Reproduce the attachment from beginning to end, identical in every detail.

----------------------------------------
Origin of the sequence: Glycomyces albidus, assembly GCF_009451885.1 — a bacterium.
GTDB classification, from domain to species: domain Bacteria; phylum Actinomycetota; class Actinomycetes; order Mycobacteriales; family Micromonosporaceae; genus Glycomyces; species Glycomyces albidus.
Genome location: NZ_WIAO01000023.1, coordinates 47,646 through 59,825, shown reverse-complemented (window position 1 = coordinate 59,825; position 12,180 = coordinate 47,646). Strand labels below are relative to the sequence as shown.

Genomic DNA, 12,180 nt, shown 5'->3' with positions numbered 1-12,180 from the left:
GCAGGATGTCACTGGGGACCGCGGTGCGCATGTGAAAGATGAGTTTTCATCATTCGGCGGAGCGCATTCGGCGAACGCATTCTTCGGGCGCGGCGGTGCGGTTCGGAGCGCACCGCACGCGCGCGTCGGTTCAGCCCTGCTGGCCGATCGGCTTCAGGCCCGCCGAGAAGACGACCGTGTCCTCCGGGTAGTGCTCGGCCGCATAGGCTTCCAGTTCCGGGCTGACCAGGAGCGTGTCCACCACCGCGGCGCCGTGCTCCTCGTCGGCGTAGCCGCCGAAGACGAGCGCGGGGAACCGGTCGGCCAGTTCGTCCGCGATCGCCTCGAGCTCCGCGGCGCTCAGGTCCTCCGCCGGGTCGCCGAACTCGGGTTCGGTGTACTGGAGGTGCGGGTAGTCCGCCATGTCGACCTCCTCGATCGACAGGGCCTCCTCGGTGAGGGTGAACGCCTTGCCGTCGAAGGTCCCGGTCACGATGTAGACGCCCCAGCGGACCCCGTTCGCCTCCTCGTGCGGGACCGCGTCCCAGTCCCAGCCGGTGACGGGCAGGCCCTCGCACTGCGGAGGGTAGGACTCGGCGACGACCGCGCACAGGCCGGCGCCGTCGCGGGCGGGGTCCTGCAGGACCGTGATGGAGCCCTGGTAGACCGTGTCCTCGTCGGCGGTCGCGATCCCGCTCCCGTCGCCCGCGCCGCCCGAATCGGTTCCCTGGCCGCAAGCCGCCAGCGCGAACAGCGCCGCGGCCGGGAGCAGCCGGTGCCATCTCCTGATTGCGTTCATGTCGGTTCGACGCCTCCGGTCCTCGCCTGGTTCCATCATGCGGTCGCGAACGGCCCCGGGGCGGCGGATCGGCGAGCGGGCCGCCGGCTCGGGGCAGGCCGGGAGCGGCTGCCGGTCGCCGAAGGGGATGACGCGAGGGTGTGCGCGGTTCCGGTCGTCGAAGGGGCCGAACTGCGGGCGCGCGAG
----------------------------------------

Origin of the sequence: Glycomyces albidus, assembly GCF_009451885.1 — a bacterium.
GTDB classification, from domain to species: domain Bacteria; phylum Actinomycetota; class Actinomycetes; order Mycobacteriales; family Micromonosporaceae; genus Glycomyces; species Glycomyces albidus.
Genome location: NZ_WIAO01000023.1, coordinates 47,646 through 59,825, shown reverse-complemented (window position 1 = coordinate 59,825; position 12,180 = coordinate 47,646). Strand labels below are relative to the sequence as shown.

Genomic DNA, 12,180 nt, shown 5'->3' with positions numbered 1-12,180 from the left:
GCAGGATGTCACTGGGGACCGCGGTGCGCATGTGAAAGATGAGTTTTCATCATTCGGCGGAGCGCATTCGGCGAACGCATTCTTCGGGCGCGGCGGTGCGGTTCGGAGCGCACCGCACGCGCGCGTCGGTTCAGCCCTGCTGGCCGATCGGCTTCAGGCCCGCCGAGAAGACGACCGTGTCCTCCGGGTAGTGCTCGGCCGCATAGGCTTCCAGTTCCGGGCTGACCAGGAGCGTGTCCACCACCGCGGCGCCGTGCTCCTCGTCGGCGTAGCCGCCGAAGACGAGCGCGGGGAACCGGTCGGCCAGTTCGTCCGCGATCGCCTCGAGCTCCGCGGCGCTCAGGTCCTCCGCCGGGTCGCCGAACTCGGGTTCGGTGTACTGGAGGTGCGGGTAGTCCGCCATGTCGACCTCCTCGATCGACAGGGCCTCCTCGGTGAGGGTGAACGCCTTGCCGTCGAAGGTCCCGGTCACGATGTAGACGCCCCAGCGGACCCCGTTCGCCTCCTCGTGCGGGACCGCGTCCCAGTCCCAGCCGGTGACGGGCAGGCCCTCGCACTGCGGAGGGTAGGACTCGGCGACGACCGCGCACAGGCCGGCGCCGTCGCGGGCGGGGTCCTGCAGGACCGTGATGGAGCCCTGGTAGACCGTGTCCTCGTCGGCGGTCGCGATCCCGCTCCCGTCGCCCGCGCCGCCCGAATCGGTTCCCTGGCCGCAAGCCGCCAGCGCGAACAGCGCCGCGGCCGGGAGCAGCCGGTGCCATCTCCTGATTGCGTTCATGTCGGTTCGACGCCTCCGGTCCTCGCCTGGTTCCATCATGCGGTCGCGAACGGCCCCGGGGCGGCGGATCGGCGAGCGGGCCGCCGGCTCGGGGCAGGCCGGGAGCGGCTGCCGGTCGCCGAAGGGGATGACGCGAGGGTGTGCGCGGTTCCGGTCGTCGAAGGGGCCGAACTGCGGGCGCGCGAG